The “Vernacular shipbuilding in Cyprus” photo exhibition and educational workshops

Vernacular shipbuilding, meaning the hand-crafting of a boat, is one of those cultural practices and perceptions that remain unprotected on the island.

The Intangible Maritime Cultural Heritage Project! It is a project that touched the heart of the neglected and often forgotten Intangible Maritime Cultural Heritage of our country. The shipbuilding craft has flourished in Cyprus during previous centuries, gave us great craftsmen, and has created unique vessels. Vernacular shipbuilding was a natural consequence for Cyprus due to its insular character, its abundance in suitable timber, and the ingenuity of the craftsmen themselves. Highly skilled shipbuilders and other craftsmen worked at Limassol, Paphos, Famagusta, in constructing merchantmen, fishing boats, or vessels for private use, meeting the needs of Cyprus and the Mediterranean region.

The group of my adult students from the Cyprus Archaeology Seminars participated in the unique Experimental Workshop of the project, dealing with the vernacular shipbuilding. The two-hour workshop clearly resonated with this declining traditional craft, through the eyes of one of the last Cypriot shipbuilders.

Along with the Maritime Archaeologist Maria Ktori and Mr. Marios Parpour, one of the last vernacular shipbuilders on the island, the workshop examined the intangible features of an ancient culture, which are preserved to us –amongst others- through social customs. The shipbuilders, carriers of a craft which was transferred and preserved through family tradition or apprenticeship, employed a significant number of skilled workers and built a great number of vessels.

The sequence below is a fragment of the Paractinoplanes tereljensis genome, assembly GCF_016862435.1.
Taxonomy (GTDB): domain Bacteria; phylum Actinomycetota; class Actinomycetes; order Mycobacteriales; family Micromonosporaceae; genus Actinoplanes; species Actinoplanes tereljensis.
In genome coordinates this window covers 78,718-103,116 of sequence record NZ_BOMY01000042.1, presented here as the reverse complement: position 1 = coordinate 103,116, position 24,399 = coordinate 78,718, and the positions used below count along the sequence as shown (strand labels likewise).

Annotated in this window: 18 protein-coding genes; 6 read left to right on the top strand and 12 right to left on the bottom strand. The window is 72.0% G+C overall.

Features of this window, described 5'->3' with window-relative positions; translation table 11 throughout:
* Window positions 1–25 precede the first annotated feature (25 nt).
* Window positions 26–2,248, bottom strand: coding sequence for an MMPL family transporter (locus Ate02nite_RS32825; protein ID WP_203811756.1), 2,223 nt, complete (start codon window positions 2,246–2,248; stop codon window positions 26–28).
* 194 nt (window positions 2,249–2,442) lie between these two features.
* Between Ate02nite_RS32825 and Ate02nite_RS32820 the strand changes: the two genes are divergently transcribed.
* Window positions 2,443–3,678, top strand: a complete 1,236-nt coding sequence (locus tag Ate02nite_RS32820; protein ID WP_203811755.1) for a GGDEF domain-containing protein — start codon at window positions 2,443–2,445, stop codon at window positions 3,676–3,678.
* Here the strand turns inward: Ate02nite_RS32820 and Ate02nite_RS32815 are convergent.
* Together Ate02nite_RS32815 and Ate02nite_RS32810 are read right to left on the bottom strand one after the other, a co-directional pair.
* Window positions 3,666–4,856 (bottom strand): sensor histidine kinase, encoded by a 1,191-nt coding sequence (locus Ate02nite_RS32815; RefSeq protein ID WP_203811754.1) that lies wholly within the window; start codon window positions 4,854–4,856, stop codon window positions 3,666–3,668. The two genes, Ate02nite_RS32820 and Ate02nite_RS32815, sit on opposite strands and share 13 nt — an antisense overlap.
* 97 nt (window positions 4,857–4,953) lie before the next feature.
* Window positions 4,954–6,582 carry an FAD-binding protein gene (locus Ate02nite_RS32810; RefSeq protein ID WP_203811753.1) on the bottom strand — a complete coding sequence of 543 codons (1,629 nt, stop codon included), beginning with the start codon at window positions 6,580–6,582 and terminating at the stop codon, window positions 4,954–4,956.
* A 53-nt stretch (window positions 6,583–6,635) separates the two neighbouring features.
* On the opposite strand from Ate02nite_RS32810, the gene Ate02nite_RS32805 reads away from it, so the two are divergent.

Byzantine chanting, Wine-making, and Rebetiko music are part of the world’s Intangible Cultural Heritage, a global heritage protected by UNESCO. Why shouldn’t vernacular shipbuilding in Cyprus form part of this, being a craft which gave a huge economic push to a large part of the island’s population for many centuries. The protection of our Intangible Maritime Cultural Heritage remains an important factor in preserving our cultural diversity as an island while encouraging mutual respect for different ways of life.

Author: Dr. Annita Antoniadou, Geoarchaeologist